Regulation of financial benchmarks

The Treasurer has announced that the Government has accepted recommendations from the Council of Financial Regulators (CFR), comprising the Reserve Bank of Australia, the Australian Prudential Regulation Authority, ASIC and Treasury, to strengthen regulation of the possible abuse and manipulation of financial benchmarks by banks from 1 January, 2018.

CFR Recommendations

The CFR has recommended that:

  • significant benchmarks (as defined below) be covered by the regulatory regime;
  • significant benchmarks be identified in a publicly accessible list that can be amended;
  • administrators of significant benchmarks be required to hold a new, standalone, ‘benchmark administration licence’ unless granted an exemption, and the licence be supported by ASIC powers to write rules imposing obligations;
  • an ‘opt-in’ mechanism be created to allow administrators of non-significant financial benchmarks to apply to be licensed if they meet licensing requirements and doing so has value;
  • submitters to regulated benchmarks be required to comply with ASIC rules on regulatory matters related to benchmark submission, with benchmark administrators having primary responsibility for the operation of the benchmark;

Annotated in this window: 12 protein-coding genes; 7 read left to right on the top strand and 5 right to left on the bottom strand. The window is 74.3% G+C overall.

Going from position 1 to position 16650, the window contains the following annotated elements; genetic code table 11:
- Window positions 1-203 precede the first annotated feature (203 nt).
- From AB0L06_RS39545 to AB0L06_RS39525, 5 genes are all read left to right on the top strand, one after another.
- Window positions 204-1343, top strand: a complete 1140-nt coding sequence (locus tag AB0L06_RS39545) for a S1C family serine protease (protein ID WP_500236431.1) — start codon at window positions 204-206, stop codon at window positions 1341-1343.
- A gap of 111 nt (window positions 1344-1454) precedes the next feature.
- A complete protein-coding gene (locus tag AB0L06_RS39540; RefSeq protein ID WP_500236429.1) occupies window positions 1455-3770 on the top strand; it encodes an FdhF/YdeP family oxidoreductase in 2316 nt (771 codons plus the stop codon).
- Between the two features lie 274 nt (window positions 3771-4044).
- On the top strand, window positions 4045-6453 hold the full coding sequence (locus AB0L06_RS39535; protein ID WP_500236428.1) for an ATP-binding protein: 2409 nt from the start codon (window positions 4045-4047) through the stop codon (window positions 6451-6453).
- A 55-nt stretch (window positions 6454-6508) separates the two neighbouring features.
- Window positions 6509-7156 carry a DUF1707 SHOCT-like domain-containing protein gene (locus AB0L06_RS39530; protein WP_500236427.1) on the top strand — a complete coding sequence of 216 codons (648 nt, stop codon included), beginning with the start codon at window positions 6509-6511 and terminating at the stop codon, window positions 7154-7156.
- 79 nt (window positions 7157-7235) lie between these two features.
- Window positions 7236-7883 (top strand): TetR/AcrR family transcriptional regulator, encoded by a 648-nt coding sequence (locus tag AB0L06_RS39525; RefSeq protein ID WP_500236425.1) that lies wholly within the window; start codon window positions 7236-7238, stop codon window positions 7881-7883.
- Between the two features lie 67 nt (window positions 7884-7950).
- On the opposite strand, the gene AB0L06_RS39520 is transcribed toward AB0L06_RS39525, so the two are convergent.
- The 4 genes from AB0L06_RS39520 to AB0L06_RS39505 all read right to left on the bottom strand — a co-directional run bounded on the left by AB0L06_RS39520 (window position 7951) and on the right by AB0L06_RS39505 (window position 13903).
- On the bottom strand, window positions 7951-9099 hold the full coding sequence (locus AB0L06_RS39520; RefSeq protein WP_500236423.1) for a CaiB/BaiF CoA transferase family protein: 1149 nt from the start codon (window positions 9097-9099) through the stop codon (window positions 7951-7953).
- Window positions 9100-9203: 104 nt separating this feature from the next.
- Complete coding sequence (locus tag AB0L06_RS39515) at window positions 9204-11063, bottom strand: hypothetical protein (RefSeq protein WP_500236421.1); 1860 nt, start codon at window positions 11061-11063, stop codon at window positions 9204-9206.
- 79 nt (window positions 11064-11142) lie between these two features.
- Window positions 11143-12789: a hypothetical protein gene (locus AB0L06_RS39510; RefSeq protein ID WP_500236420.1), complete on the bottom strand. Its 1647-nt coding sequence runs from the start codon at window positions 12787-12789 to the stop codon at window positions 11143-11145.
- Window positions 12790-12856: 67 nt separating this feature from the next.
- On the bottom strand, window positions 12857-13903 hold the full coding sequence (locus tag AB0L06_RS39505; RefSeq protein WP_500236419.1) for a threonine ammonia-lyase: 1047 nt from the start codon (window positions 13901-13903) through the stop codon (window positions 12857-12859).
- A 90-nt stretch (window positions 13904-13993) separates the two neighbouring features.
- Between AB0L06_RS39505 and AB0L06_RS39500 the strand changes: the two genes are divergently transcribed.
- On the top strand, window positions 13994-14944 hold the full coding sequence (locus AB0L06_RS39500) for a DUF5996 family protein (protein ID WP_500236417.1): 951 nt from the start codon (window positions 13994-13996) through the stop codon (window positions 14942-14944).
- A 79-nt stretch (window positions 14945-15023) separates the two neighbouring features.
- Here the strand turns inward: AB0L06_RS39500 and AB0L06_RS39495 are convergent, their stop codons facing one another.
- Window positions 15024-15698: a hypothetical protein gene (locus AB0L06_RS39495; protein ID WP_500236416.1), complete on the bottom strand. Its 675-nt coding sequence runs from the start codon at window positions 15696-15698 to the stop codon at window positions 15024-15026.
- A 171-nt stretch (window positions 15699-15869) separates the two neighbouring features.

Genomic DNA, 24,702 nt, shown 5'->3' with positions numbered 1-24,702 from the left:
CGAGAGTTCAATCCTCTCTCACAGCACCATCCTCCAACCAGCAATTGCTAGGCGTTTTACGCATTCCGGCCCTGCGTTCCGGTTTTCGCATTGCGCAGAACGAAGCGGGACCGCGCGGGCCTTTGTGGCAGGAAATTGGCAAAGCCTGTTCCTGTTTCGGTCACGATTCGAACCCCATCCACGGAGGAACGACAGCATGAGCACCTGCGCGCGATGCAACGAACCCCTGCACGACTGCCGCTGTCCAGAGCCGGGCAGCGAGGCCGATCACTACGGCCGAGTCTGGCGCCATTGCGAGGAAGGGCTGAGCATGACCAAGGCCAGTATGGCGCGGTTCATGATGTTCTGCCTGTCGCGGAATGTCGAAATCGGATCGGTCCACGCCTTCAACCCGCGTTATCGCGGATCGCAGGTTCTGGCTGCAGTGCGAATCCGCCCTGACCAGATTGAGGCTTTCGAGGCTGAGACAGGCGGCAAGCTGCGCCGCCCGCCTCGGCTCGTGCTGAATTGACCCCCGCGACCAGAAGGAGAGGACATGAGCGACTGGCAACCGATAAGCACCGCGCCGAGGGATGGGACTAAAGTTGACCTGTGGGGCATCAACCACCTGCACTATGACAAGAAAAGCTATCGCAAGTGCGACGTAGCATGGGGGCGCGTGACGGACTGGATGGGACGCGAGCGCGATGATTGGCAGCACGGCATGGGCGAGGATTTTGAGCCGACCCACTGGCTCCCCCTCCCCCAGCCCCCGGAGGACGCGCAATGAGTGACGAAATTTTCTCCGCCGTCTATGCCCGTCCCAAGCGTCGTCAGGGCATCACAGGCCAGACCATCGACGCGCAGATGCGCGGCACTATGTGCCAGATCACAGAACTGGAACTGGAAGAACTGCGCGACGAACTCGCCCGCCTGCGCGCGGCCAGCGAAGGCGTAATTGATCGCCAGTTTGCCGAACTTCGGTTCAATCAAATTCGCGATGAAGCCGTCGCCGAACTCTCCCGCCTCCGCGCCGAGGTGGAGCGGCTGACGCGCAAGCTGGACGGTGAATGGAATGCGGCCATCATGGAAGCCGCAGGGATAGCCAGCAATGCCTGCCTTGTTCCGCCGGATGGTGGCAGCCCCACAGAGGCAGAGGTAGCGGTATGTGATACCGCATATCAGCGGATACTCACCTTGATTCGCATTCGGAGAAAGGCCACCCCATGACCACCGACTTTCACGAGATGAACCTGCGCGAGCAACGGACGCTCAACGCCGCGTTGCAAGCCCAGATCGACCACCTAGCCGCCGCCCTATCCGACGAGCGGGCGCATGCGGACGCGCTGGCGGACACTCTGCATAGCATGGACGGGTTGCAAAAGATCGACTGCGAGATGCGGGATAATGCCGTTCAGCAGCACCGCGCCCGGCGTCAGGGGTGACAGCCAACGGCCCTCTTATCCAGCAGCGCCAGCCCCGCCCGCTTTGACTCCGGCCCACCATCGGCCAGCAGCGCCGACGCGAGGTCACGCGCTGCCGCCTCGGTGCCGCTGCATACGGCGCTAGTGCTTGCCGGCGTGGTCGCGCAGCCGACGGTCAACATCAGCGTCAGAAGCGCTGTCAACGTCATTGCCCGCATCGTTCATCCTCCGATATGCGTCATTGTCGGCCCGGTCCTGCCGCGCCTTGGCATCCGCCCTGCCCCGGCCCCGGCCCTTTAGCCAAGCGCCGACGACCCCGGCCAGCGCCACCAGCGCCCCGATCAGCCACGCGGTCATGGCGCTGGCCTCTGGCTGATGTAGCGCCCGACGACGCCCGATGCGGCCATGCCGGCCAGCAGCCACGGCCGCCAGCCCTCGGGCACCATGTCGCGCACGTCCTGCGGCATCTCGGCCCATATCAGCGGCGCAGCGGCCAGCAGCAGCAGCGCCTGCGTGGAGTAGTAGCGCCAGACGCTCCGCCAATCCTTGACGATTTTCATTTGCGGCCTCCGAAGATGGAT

• ASIC be given the power to write rules to compel submission to a significant benchmark as a last resort when necessary to support market functioning;
  • the manipulation of any financial benchmark (significant or non-significant) be made a specific criminal and civil offence; and
  • Bank Accepted Bills and Negotiable Certificates of Deposit be expressly made financial products for the purposes of the offence provisions of Chapter 7 of the Corporations Act 2001.

It is likely that five benchmarks will be defined as significant benchmarks:

• the Bank Bill Swap Rate (BBSW);

• Standard & Poor’s (S&P)/ASX 200 index;

• ASX Bond futures settlement price (formerly CGS yield curve survey);

• the cash rate (including the Total Return Index derived from the cash rate); and

• the Consumer Price Index.

The WM/Reuters Australian dollar foreign exchange benchmark could also be considered to be significant.


To achieve commencement by 1 January 2018, legislation would need to be considered by the Parliament in the 2017 Winter sittings to allow passage by end-2017.

Regulatory certainty will support:

• continued trade in the market underpinning the BBSW; and

• AFMA’s process to transfer its responsibility for the administration of the BBSW to a new administrator by providing some further clarity on the proposed regulatory landscape.

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